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Title (TEST) New landmark at Dongdaemun to glitz up Seoul Date 2014-02-11 ReadCount 5229
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Dongdaemun Design Plaza, built on the former site of the Dongdaemun Baseball Stadium in northern Seoul, is scheduled to open to the public on March 21. / Korea Times photo by Shin Sang-soon

By Joel Lee 

Was it a good idea to demolish a historic baseball stadium in Dongdaemun in Seoul and build a multi-purpose museum and convention center there?

The answer to the question will be available soon as Dongdaemun Design Plaza, built on the site of the Dongdaemun Baseball Stadium, is scheduled to open to the public on March 21.

Some architects and professionals showed positive reaction to the new design plaza, which will function as a museum and convention center hosting exhibitions, international conferences, fashion shows, concerts, seminars and workshops.

First conceived in August 2006 as part of a redevelopment plan of the old ballpark, the DDP emerged under the ‘Design Seoul’ initiative of former Mayor Oh Se-hoon.

Now under Mayor Park Won-soon, it aspires to become a landmark structure in the area with the mission: “design with people.”

“At first, there were many concerns over the building’s identity. The biggest criticism came from its soaring cost (estimated at $450 million) which went far beyond the initial budget. Many architects felt the project should contribute to the development of Korean architectural culture,” said Professor Park Jong-hyuck of school of architecture at Seoul National University of Science and Technology.

The inside of the world’s largest asymmetrical and freeform design plaza.
/ Korea Times photo by Shin Sang-soon

“Now that the construction is successfully completed, we should take advantage of the building’s enormous potential and value. This ‘masterpiece’ edifice will not only reflect but also enhance Seoul’s urban-architectural culture,” he aded.

The real allure of the building apparently comes from its own design.

Comprised of an art hall, museum, design lab, design market and park, with a total building area of 25,000 square meters, it is the world’s largest asymmetrical, freeform building with free-flowing curves made of 45,133 aluminum cladding panels.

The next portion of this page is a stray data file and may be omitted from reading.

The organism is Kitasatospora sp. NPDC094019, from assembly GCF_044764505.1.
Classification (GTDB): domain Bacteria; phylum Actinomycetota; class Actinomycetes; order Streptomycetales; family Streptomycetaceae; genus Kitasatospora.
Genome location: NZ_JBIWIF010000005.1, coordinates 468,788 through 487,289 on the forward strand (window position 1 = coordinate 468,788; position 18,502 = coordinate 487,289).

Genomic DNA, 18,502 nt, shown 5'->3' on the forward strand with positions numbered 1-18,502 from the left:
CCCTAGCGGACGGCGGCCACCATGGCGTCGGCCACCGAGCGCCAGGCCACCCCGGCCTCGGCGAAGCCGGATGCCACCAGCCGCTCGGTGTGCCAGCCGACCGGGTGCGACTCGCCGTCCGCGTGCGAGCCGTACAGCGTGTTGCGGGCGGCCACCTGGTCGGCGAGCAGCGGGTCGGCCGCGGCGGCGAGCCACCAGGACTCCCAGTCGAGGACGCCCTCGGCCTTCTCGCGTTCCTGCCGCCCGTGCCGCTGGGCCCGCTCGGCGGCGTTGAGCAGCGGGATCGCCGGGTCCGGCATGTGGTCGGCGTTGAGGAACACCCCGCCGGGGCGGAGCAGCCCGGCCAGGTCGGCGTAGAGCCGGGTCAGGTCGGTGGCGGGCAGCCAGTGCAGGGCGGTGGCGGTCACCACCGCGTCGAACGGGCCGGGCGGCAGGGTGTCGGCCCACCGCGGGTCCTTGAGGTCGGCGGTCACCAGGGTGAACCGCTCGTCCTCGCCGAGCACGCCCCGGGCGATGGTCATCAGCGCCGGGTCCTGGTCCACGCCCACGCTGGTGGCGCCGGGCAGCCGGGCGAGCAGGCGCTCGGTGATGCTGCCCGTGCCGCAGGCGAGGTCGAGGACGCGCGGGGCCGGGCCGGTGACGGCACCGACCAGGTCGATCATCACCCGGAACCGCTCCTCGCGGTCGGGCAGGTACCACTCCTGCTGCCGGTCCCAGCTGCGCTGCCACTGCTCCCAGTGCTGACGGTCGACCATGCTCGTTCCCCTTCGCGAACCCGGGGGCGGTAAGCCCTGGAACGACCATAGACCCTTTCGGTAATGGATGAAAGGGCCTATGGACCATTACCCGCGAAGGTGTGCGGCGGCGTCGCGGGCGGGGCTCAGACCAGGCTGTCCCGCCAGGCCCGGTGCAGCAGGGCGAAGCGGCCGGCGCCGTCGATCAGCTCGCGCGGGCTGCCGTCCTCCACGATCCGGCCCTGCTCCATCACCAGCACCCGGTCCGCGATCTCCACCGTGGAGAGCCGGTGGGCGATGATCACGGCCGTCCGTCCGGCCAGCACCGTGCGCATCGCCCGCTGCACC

The DDP was designed by Zaha Hadid, an Iraq-born British architect, who is the first female winner of the prestigious Pritzker Architecture Prize in 2004.

With a spaceship-like exterior and a milky-color interior, the DDP’s flexible design – dubbed “metonymic landscape” – is fashioned to express the “flow of liquid” for meeting a wide variety of functions.

The once-stadium-now-turned-park (Dongdaemun History & Culture Park) will be a public walkway accessible to all citizens.

In an email interview with The Korea Times, Zaha Hadid said, “As a catalyst for the instigation and exchange of ideas, (the DDP will) feed the cultural vitality and imagination of the city by fostering an ethos of collaboration between the government, businesses and the public.”

The DDP plans to operate various programs 24 hours a day in keeping with the bustling rhythm of Dongdaemun market and its merchants.

In addition, by tagging on “hallyu” or Korean Wave tourism, it aims to attract more tourists and link design-tourism to the Dongdaemun shopping quarters.

“We expect the so-called ‘DDP effect,’ meaning Gangbuk (northern Seoul) will significantly improve its image and street aesthetics and thereby reduce its cultural gap with relatively affluent Gangnam (southern Seoul),” said Yoon Dae-young, the director of Seoul Design Foundation, in a telephone interview.

The DDP plans to host a variety of exhibitions. Seoul Fashion Week is also scheduled with the opening. 

Architecture and design experts agree that the development of proficient programs will be vital to the DDP’s long-term success.

“The DDP is such a magnificent work of architecture embodying many good philosophies about life. But are we really ready to embrace this masterpiece?” asked Amie Ahn, currently the invited curator at Seoul Museum of Art.

About the program, she added, “Things cannot be done overnight. We must be patient and develop a long-term perspective by valuing the process of forming consensus.”